Neil Tovey, Class of '96 still the greatest
Neil Tovey's autobiography, A Captain's Journey, serves as an instructive piece of history to the SA football market that for too long has not had its story told properly.
Tovey's book, written with journalist Ernst Landheer, chronicles the ex-Bafana Bafana skipper's superb role in leading the country after years of apartheid isolation.
The book's cover - an image of Tovey holding aloft the Africa Cup of Nations trophy won in 1996 alongside Steve Tshwete, then sports minister, and late president Nelson Mandela - epitomises SA's rebirth as a footballing nation.
Incredibly, that image was shot merely four years after Tovey and others represented SA for the very first time in international football, against Cameroon in July 1992, in an historic three-match series that Tovey captures in more detail throughout his book.
That success that led to Bafana conquering the continent after such a short period following years of isolation perhaps also highlights what has gone wrong since, with South Africans now celebrating qualification for the quarterfinal at the current Afcon in Egypt as if it's some major achievement.
Tovey and the Class of '96 - as his triumphant teammates coached by Clive Barker all those years ago have become known - remain the greatest highlight of SA football.
Tovey chronicles how Bafana, in their formation years, carried the unwanted moniker "4x4" after they lost some games by four-goal margins. Matters turned for the better, according to Tovey, following Clive Barker's appointment in 1994.
He had replaced Augusto Palacios following another heavy loss to Mexico in the US. Barker was Bafana's fifth coach in less than three years - again an indication that Bafana's coaching instability comes a long way.
Tovey occasionally takes the reader into the battles in the Bafana dressing room, like when Shane MacGregor argued with coach Stanley Tshabalala over his preference of boots, only to be banished forever and never get a call-up again.
The ex-Kaizer Chiefs maestro also touches on how he lost the Bafana captaincy to Steve Komphela in 1993 amid allegations of ill-discipline. He was cleared by a disciplinary inquiry chaired by Raymond Hack, but only reinstated after Komphela was dropped.
But for all his known leadership qualities honed during his time in military conscription, Tovey comes across as too self-engrossed in his own personal success to see that football is a team sport. For instance, his misgivings about exclusion from the 1998 Africa Cup of Nations squad that reached the final in Burkina Faso seems misplaced.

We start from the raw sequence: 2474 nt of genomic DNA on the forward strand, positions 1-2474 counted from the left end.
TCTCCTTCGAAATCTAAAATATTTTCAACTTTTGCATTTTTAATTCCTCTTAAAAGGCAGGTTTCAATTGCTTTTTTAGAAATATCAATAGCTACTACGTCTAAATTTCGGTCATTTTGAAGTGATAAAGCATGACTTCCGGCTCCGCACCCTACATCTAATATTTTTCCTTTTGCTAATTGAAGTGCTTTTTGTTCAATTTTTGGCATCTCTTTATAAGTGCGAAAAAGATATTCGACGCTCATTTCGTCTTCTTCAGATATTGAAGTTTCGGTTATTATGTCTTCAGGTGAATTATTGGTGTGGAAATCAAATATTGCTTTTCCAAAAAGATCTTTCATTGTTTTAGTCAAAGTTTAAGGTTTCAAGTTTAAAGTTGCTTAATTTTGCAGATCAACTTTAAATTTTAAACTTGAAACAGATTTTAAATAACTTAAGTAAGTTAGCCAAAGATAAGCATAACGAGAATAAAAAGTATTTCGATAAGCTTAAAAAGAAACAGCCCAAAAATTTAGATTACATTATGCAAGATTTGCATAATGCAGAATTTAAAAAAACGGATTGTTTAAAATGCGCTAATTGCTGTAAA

He bemoans the fact that Jomo Sono, who had replaced Barker, had seen no need to telephone him and other senior players who were excluded. For what, really? A new coach comes and makes changes. He doesn't have to explain himself to anyone. Tovey then adds SA could have beaten Egypt in the final in 1998 had he been there.
This again points to the arrogance of the Class of '96 that rings true even to this day. The Class of '98 - a completely new team assembled at short notice - reached a final outside the country. No other Bafana side have emulated them.
Qualification for the 1998 World Cup - SA's first ever - is covered in chapter 10, "No Regrets". This was after Tovey and others who had helped take the country there were axed by Philippe Trousier, the French coach installed by the spineless Safa just months before the tournament in France.
It was a disaster, yes, and Tovey - aged 36 then - tells us he would have performed way better than Pierre Issa, who scored two own goals in the opening game against the hosts. Which is probable, but again it reeks of entitlement and a refusal to move on.
To his credit, Tovey also covered his nomadic coaching stints which at times ended in dismissal. He won the PSL title jointly as Sundowns coach, but he could have done better to take us into how he was fired by the previously trigger-happy Patrice Motsepe.
Overall, Tovey's 245-page book is an enthralling read that should serve to educate everybody. First, the football fans, particularly those who want more insight on SA's return to international football.
Then coaches, who can learn how Barker managed to get the best out of the Class of '96 by being a "player's coach".
And players too can learn on discipline and carrying the pride of playing for the national team.